This same desire for unrestrained liberty is often turned so as to become a plea for practical accomplishment. These opponents say, if we abolish creeds see what a larger union of Christians might be effected. True, we might in this way make a greater show in the way of numbers; but would there be any greater unity? Could there be any more real co-operation? “Can two walk together except they be agreed?” (Amos 3:3.) Is there so little reverence for God’s truth; so little desire to stand for principle, so characteristic of many of the fathers that they were willing to sacrifice for it all they held dear in the world; that we can give it all up for a union in which there is no real unity? About the only basis of agreement left would be something like this: There is no infallible source and criterion of truth, hence we believe only in the right of everyone to believe as he pleases. To this we can subscribe — no — not for a moment! As long as the truths of God’s Word are precious to us, we will follow the Apostle’s exhortation, and contend earnestly for the faith once delivered to the saints, and for the formulation of the statements of this faith in doctrinal confessions, or creeds.
The Creed and Its Purpose
Before a man hurls sneers, or anathemas, at a creed he should at least seek to answer for himself the aforestated questions. But many evidently have not attempted this, or have consulted very unreliable authorities. What is a creed? It is a free, joyous, fearless declaration of the faith of an individual, or a Church. The great creeds are the Church’s statements, in the shortest possible form, of what she understands God’s Word to teach. But they are not mere intellectual summarizations of Scripture doctrines. The best thought of the best men of their respective ages was put into the creeds. But they did not have their birth in the cloistered study. They were born of the travail of men’s souls in time of conflict. They were called forth from the souls of devout men in the dark hours when the truth they loved dearer than life was being assailed, perverted, and denied. The creeds of the Church are the children of love, for the bringing into life of which many surrendered their own lives.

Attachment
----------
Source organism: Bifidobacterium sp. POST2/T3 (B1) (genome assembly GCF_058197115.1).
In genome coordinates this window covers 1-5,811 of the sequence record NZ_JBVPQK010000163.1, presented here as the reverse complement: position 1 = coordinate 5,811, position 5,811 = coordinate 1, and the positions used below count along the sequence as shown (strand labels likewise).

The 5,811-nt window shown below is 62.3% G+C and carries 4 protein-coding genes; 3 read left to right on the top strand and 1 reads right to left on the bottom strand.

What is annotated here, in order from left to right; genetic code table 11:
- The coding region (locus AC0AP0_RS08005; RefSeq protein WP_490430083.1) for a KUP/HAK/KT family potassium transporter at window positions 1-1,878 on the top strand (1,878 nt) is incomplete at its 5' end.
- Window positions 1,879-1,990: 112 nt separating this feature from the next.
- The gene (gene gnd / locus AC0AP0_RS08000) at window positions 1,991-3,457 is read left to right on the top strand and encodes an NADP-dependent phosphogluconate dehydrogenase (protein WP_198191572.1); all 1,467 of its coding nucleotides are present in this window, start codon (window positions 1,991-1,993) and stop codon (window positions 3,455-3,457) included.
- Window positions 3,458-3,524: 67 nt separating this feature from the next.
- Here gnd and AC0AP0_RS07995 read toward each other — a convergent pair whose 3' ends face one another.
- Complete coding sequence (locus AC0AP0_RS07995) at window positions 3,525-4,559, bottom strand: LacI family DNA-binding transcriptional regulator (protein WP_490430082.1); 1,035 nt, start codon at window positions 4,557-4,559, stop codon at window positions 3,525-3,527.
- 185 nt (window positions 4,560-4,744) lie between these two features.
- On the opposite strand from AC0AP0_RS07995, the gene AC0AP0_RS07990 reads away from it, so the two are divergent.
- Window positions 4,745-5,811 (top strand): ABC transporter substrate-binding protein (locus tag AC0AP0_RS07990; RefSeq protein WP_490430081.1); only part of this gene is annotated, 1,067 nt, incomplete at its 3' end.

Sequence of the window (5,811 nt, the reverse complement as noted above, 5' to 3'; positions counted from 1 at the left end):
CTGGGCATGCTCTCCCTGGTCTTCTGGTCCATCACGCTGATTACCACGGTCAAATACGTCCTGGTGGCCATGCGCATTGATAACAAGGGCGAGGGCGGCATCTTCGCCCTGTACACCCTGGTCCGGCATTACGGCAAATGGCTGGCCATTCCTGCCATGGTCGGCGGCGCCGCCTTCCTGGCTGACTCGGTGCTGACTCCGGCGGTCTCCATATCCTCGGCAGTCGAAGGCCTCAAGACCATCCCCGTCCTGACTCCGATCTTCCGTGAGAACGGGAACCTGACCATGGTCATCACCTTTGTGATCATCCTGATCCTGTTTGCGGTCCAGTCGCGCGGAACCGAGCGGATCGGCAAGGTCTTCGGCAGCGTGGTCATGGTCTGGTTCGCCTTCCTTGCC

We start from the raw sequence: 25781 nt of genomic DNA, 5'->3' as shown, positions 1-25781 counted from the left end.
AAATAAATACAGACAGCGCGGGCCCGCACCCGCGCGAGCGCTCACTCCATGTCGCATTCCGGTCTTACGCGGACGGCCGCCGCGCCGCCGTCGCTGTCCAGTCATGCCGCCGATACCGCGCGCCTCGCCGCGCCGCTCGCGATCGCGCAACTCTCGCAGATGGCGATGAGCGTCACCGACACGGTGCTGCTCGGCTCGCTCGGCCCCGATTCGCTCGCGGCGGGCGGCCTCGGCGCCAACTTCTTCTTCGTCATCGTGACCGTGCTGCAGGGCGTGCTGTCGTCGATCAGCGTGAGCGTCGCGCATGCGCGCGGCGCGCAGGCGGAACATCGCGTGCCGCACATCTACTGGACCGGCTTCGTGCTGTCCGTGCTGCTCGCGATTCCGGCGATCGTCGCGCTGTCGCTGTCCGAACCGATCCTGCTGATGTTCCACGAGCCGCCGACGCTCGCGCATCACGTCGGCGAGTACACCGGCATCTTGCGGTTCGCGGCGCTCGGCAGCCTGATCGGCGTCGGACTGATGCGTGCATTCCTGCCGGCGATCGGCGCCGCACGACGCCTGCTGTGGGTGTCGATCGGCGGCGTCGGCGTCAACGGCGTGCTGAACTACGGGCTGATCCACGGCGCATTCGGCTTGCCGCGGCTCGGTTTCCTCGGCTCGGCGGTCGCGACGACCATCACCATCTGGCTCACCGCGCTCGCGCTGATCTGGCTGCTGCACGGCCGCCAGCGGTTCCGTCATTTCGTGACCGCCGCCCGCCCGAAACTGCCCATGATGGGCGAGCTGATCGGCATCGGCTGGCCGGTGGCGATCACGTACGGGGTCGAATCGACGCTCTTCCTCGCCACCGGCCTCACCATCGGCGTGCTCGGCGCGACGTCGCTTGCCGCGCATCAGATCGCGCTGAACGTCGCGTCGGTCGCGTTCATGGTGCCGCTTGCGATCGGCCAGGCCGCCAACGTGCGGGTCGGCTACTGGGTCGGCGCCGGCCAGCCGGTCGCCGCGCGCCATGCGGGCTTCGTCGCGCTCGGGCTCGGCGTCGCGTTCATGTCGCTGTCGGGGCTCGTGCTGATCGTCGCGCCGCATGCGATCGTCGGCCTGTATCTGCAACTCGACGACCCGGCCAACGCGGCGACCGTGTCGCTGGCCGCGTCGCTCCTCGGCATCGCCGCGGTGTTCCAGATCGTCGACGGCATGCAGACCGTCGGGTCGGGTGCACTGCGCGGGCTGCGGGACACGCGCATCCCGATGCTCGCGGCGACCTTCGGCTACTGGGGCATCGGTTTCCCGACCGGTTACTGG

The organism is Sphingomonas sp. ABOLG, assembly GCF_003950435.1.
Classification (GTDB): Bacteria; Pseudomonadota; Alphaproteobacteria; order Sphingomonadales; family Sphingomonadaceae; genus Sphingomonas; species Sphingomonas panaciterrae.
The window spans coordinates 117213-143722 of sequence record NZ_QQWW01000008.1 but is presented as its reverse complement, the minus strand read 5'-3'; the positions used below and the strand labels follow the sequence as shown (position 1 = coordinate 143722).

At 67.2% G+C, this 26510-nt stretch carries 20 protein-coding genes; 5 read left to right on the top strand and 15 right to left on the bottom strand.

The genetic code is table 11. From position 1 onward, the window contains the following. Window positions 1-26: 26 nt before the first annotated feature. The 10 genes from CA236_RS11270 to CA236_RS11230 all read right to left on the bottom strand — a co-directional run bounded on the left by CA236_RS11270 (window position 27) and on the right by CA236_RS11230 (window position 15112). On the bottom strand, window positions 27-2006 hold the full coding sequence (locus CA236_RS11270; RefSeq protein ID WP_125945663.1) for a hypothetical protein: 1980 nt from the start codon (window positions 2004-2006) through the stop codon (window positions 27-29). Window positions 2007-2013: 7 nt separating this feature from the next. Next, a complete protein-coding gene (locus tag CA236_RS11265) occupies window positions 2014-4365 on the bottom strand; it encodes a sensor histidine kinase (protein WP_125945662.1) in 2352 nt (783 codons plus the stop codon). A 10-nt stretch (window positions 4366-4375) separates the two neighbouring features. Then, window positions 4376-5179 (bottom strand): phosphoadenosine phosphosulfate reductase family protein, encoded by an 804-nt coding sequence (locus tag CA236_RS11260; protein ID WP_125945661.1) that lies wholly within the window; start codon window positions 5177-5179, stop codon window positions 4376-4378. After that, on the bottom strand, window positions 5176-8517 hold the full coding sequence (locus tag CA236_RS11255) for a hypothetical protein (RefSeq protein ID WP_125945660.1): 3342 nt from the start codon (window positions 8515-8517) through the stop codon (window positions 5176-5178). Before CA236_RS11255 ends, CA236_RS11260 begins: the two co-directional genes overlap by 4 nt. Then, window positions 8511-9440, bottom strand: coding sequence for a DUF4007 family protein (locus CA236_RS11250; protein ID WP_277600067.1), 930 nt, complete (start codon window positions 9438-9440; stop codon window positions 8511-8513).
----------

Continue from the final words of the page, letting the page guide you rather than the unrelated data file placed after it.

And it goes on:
The creeds are not Divinely inspired, and no one claims this for them. God’s Word is the final touchstone by which these, and all other human productions, must be judged. And every Christian who is intelligent and wisely sincere in guarding his soul’s interests, will search the Scriptures diligently to find whether the creeds he has been taught to accept have been drawn solely from this unpolluted fount. But while the Bible is God-given, and the creeds man-made, the latter are the confession, made to God and before men, of what those who are of one mind and heart find in God’s Word. Such a confession God demands of us. Our own good requires it. Even the world expects it.
This point is often met by the assertion that those who object to creeds also make a confession; that they confess belief in the Bible. The Bible, they say, is their creed. This sounds very loyal, and has an appearance of plausibility which attracts. But let us examine it closely for a moment. All the Christian world professes to accept the Bible. Next door to you may live a man who professes to accept the Bible; but he refuses to believe in the clearly revealed Bible doctrine of the Trinity; he denies that Jesus Christ is the Son of God; he will not accept the doctrine of the atonement, which is the underlying truth of all Scripture; he scoffs at the idea of a bodily resurrection. He says he accepts the Bible, but he puts his own interpretation on it; much of it he explains away. You have studied the Bible. You know that all these doctrines which your neighbor denies are clearly and emphatically taught there. And more, you have not only accepted these truths on the basis of authority, but the Spirit of God has wrought in your heart; you have also experienced the truth of these doctrines, you have learned to love them, they are exceedingly precious to you. This being the case, can you allow that man’s statement to go unchallenged when he says, I accept the Bible, it is my creed? Are you willing to be known as standing on the same general platform with him? No, indeed. You point out to him his fallacy. You attempt to show him that he has no right to claim to accept the Bible when he positively rejects many, if not most, of its most fundamental doctrines. And, if you cannot prevail on him to change his position, you at least make clear to him what yours is. Now what have you done? Just what the early Christians did. You have made a confession of faith, a creed. Necessity has driven you to do so. You have met your neighbor’s professedly Biblical, but, in reality, most unbiblical creed with a positive, Biblical creed. And you have found that, starting from a general statement common to both, you differed, as far as heaven is from earth, on most vital subjects. This is a statement of facts which may be verified in actual experience almost any day. Do we need any more convincing proof of the need of a creed?